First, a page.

A spreadsheet comparison of DSpace, Islandora, Hyku, and Samvera.
“We’re very pleased to announce that Jisc’s Publications Router service is now available to institutions whose repositories use the DSpace platform.
When first launched as a service in 2016, Publications Router was set up to populate Eprints-based repositories as this was the most commonly-used repository platform here in the UK. More than 30 institutions receive data from Router to their Eprints systems today, but we have been keen to expand our reach to allow those which use the DSpace platform to enjoy the benefits of Router too. Now we’re happy to say that time has come and we’ve added our first users whose repositories run on DSpace….
The Publications Router service helps institutions capture into their repositories not only rich and accurate metadata describing articles published by their researchers but also in many cases the full text of the articles themselves in the version that can be exposed on a repository. This means that, as well as being alerted to their research outputs, institutions avoid the need to track down and upload the full text of articles – in many cases they arrive automatically and seamlessly straight into their systems. Subject to their review procedures, it is then a simple step for institutions to expose the articles publicly on their repositories….”
Harvard just upgraded its DSpace repository, DASH (Digital Access to Scholarship at Harvard).
Quoting Peter Suber, director of the Harvard Office for Scholarly Communication: “We’re very happy with the upgrade to DASH. For nine years we’d been using an early version of DSpace, heavily customized for our needs. It gave us exactly what we wanted and worked beautifully. But the constant tweaking took its toll. The upgrade embraces all our major customizations, reduces our maintenance load, makes it easier for new developers to join the project, and adds features we couldn’t easily have added on our own.”
“Harvard University Information Technology (HUIT) is a community of Information Technology professionals committed to understanding our users and devoted to making it easier for faculty, students, and staff to teach, research, learn, and work through the effective use of information technology. We are recruiting an IT workforce that has both breadth in their ability to collaborate and innovate across disciplines – and depth in specific areas of expertise. HUIT offers opportunities for IT professionals to learn and work in a unique technology landscape and service-focused environment. If you are a technically proficient, nimble, user-focused and accountable IT professional who also connects with the importance of collaborating well in a team environment we are looking for you!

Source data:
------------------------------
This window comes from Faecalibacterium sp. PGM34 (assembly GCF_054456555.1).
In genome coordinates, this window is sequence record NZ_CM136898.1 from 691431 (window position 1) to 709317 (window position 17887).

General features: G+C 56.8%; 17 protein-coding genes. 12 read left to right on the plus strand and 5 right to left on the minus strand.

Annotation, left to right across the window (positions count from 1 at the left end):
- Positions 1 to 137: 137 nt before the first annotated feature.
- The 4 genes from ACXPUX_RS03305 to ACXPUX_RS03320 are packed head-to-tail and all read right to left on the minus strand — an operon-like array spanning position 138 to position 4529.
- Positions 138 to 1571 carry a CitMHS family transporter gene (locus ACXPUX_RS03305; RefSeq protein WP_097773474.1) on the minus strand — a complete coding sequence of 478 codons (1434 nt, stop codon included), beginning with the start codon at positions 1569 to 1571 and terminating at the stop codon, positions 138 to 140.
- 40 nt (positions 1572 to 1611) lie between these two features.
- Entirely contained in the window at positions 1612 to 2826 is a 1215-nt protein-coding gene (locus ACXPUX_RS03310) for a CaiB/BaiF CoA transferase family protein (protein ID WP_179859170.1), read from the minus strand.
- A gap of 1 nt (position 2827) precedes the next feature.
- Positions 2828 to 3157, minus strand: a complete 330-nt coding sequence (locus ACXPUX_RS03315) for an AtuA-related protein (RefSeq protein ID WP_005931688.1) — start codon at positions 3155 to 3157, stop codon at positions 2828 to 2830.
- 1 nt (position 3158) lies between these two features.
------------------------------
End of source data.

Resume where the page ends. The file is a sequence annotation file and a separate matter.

Provide technical support and for the systems and services used by the Office for Scholarly Communications as well as services provided to scholars to support open access policies and system infrastructure. …”
MIT has reached a new open access milestone: 46 percent of faculty members’ articles published since the OA policy passed in 2009 are now being shared in the Open Access Articles Collection of DSpace@MIT. (Last year, the number was 44 percent.)
Earlier this month, the MIT Libraries celebrated making live in DSpace the first paper to rely on rights retained under the new MIT authors’ opt-in open access license. The license was announced by MIT’s vice president for research, Maria Zuber, in April.
DSpace-CRIS consists of a data model describing objects of interest to Research and Development and a set of tools to manage the data. Standard DSpace used to deal with publications and data sets, whereas DSpace-CRIS involves other CRIS entities: Researcher Pages, Projects, Organization Units and Second Level Dynamic Objects (single entities specialized by a profile, such as Journal, Prize, Event etc; because any profile can define its own set of properties and nested objects)….”
“Qatar University Library (QUL) and Elsevier, a leading provider of scientific, technical and medical information products and services, have established a collaboration to maximise visibility, impact and dissemination of articles published by QU faculty and researchers.
Through Elsevier’s ScienceDirect APIs, QUL’s institutional repository now receives an automated feed of metadata and abstracts for all articles published by QU authors in Elsevier journals. Embargo-end dates indicating when an article can be made available to the public are also provided to facilitate funding body compliance.
Published versions of the ScienceDirect articles are embedded within QSpace, which means that usage is added to aggregated usage statistics of the articles, which is helpful for authors, QU and Elsevier. It would not be possible to aggregate this usage if different versions of the article existed across multiple platforms.
The embedded ScienceDirect articles are available in full text to all users of QSpace that have access to ScienceDirect, not only those affiliated with QU. Users affiliated with institutions subscribing to ScienceDirect are linked to the full text based on IP recognition by the APIs. In instances where users are not affiliated with a subscribing institution, they see a first page preview of the article and full text articles can be accessed via document delivery services. The automated population of the repository is applicable for both open access and subscription articles.
In addition, QSpace is the first institutional repository to use DSpace plug-ins, which facilitate easy integration of ScienceDirect APIs within a repository….”